What was the method of the offerings? The hands were to be laid upon the head of the victim. Whether the priest laid his hands upon it or the man himself, the act was symbolic and representative—a most beautiful and pathetic symbol. The hands were laid upon the head, and the meaning of the imposition was that the sin was communicated by being recognised, acknowledged, confessed with a contrite heart. These are symbols we must not take out of human history until we are prepared to remove from the history of our race one of the most pathetic signs which has blessed it with religious accentuation. "My faith would lay her hands on that dear head of thine."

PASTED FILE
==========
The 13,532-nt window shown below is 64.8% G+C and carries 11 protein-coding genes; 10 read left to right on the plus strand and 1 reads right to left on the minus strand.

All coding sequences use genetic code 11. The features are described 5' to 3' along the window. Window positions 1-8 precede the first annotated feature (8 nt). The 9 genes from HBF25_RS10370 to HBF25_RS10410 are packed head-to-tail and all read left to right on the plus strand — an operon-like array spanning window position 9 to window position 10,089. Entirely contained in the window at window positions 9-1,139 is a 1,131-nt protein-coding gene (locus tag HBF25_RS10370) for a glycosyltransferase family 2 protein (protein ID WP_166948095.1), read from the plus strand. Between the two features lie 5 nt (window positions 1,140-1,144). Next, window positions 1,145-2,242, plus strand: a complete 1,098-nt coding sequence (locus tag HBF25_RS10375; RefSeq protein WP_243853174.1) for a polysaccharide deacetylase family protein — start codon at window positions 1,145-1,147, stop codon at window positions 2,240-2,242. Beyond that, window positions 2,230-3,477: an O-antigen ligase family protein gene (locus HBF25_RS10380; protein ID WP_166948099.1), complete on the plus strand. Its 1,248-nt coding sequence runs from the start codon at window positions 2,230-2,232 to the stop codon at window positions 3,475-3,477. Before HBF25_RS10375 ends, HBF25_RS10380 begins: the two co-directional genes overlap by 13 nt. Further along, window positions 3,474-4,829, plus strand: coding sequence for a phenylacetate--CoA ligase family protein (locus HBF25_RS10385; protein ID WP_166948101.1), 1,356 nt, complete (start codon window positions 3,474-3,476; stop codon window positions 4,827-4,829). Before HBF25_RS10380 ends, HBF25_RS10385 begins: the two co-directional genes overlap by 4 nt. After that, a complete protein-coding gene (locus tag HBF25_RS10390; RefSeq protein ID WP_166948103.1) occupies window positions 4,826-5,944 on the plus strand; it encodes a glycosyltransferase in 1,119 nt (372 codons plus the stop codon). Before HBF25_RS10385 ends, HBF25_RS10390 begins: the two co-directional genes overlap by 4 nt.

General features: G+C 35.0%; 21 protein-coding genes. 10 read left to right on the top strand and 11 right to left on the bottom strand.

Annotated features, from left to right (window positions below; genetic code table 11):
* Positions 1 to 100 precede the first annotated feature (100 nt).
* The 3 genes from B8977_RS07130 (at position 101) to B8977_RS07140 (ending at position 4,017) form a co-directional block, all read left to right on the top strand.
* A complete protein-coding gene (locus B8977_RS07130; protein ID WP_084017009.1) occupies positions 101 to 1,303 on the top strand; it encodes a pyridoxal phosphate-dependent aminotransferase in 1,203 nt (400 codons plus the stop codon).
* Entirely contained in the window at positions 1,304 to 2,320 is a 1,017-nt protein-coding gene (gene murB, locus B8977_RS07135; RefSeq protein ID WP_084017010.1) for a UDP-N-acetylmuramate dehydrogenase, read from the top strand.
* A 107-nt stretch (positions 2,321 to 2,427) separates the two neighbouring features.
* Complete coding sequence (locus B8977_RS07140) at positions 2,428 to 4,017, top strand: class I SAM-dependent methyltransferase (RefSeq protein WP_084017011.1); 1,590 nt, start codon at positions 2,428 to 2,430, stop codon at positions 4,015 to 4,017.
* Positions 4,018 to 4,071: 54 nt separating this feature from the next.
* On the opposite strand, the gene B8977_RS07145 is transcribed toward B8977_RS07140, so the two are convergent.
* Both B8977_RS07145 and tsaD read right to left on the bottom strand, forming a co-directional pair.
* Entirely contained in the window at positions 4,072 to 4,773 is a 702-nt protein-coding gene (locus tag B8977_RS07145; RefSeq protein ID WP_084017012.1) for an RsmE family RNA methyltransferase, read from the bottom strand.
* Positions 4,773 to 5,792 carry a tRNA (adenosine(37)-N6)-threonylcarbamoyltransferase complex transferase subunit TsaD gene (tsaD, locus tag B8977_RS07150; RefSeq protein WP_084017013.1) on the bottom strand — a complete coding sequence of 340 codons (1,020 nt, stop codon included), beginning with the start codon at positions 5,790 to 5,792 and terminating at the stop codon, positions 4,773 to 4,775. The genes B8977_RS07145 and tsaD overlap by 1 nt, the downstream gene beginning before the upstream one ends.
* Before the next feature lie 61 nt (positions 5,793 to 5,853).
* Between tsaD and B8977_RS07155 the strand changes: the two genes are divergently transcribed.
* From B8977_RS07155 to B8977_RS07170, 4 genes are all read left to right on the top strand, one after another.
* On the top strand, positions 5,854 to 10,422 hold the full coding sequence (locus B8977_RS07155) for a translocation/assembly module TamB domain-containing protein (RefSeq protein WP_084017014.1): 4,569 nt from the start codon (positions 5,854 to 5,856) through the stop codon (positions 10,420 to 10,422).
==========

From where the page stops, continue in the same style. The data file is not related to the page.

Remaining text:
We say that all this is changed. Is it? What is changed? I am not aware that the change has taken place in any sense that would justify contempt for the ancient history. Changes have taken place, but they have only transpired in the sense of completion and fulfilment. What is confirmed? God has chosen the offering now. We are no longer called upon to say,—Shall it be a burnt sacrifice of the herd? or shall the offering be of the flocks, whether of the sheep or of the goats? or shall the burnt sacrifice be of fowls, whether turtle-doves or young pigeons? But we are called upon to accept God"s choice: "Behold the Lamb of God, which taketh away the sin of the world"—the Son of man for the sons of men, Emmanuel: God with us—always explaining itself to the consciousness and the necessity and the love, but never condescending to exchange the mystery for words which men can change into pointless controversy. What is changed?—The mere mechanism, the personal expense, the humiliation—undoubtedly, but not the Atonement. Really next to nothing has been changed. The accidentals or accessories have all been changed, but the central truth—the Atonement—remains for ever. There is no short and easy method with sin. It never has been one of the easy problems of human history. It has pained all men. It has distressed the supreme intellect of the world, and brought that intellect into the darkness and silence of despair. It has driven men away to find in beauty some solace for a conscious hideousness within; and men have found it to be cold and monotonous work, to be worshipping unresponsive sculpture, painting, and art of every name and kind. Men have sought by excess of the very thing itself to destroy sin, and if they could have gone forward from indulgence to indulgence, from insanity to insanity, they might have escaped the remorse of this world; but God has so constituted the universe that men have moments of sobriety, times of mental and moral reaction, periods in which they see themselves and their destiny with an appalling vividness, and in those hours it is found that the sin which began the mischief is still there. There is no way out of it but God"s way. We have tried most of the ways ourselves, and it is but just to acknowledge that all our trials have ended only in the embitterment of our lot. "If we say that we have no sin, we deceive ourselves, and the truth is not in us. If we confess our sins, he is faithful and just to forgive us our sins, and to cleanse us from all unrighteousness." Seeing therefore that I must grapple with this problem of sin: that in proportion as I grow in wisdom I am conscious of the presence of the sin—something that marks the fairest sheet upon which I would write my history, something that plagues the heart in its innermost delights, something that twists and perverts everything I do that is of the quality of goodness—I will look into God"s proposal. It is a proposal amounting to a miracle. He says, "Your sin is red like crimson, I will make it white as snow; it is a scarlet thing, I will make it like speckless wool: come now, let us reason together." It is for me to accept the invitation. This will I do: I will arise and go to my Father, and say unto him, "I have sinned, and the spot marks the guilt I can never erase." What is changed? Not the priestly idea, though the priestly person is changed. There is one Mediator, or Priest, between God and Prayer of Manasseh , the Man Christ Jesus. We have a High Priest that abideth for ever. All we do in relation to the heavens we do through the medium of Jesus Christ, the Son of God, and the Priest of the universe. He is able to save unto the uttermost all that come unto God by him, seeing he ever liveth to make intercession for us.